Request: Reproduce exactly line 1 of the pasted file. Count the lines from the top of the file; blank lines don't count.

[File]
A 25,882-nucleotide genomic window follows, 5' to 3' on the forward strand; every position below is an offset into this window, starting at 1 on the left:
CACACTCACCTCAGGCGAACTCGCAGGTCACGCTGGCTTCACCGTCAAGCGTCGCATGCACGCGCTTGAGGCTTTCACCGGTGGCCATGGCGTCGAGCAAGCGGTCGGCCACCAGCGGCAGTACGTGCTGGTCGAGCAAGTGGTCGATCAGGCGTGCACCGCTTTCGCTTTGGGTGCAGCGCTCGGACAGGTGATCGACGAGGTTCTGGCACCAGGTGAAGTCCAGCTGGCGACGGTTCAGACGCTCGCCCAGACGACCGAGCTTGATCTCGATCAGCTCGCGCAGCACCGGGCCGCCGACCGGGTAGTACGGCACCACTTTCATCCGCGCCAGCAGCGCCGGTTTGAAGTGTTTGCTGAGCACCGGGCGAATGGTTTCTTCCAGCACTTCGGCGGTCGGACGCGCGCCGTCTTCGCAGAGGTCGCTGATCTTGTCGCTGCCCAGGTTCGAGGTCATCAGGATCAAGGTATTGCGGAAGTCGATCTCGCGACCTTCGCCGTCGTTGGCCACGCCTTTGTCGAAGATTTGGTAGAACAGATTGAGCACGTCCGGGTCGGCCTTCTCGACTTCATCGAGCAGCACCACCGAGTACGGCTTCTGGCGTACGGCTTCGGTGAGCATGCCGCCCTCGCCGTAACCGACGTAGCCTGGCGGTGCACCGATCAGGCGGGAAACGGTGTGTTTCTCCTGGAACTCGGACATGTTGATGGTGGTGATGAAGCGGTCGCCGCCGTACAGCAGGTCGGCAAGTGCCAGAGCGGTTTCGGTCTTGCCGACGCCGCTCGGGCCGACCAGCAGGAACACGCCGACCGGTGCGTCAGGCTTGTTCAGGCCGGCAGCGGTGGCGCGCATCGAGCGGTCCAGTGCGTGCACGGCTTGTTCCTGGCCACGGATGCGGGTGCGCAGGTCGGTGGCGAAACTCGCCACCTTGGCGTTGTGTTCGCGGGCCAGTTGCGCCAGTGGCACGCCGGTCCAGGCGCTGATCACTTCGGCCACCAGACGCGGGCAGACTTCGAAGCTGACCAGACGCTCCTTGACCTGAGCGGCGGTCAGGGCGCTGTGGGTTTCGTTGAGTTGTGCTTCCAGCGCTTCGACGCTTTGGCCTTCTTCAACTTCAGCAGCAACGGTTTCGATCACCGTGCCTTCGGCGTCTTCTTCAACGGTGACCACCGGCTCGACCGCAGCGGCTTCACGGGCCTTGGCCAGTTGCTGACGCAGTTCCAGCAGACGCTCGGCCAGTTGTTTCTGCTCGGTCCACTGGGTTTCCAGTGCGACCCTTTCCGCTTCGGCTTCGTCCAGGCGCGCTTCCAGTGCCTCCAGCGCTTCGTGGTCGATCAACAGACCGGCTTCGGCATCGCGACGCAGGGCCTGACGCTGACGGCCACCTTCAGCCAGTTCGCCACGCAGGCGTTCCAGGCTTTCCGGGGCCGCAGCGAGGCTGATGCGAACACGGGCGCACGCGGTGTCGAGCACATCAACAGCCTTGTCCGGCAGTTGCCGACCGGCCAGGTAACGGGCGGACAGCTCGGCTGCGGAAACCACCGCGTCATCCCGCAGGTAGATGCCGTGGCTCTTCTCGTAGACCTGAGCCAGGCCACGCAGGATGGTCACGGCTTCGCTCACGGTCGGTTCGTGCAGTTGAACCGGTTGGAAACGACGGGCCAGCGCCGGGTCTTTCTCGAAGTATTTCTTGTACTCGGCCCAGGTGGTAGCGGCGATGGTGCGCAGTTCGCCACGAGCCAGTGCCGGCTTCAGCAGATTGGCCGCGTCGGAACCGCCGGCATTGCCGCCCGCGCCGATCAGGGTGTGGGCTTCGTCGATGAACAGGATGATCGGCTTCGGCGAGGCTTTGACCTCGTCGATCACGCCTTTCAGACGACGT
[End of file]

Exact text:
A 25,882-nucleotide genomic window follows, 5' to 3' on the forward strand; every position below is an offset into this window, starting at 1 on the left: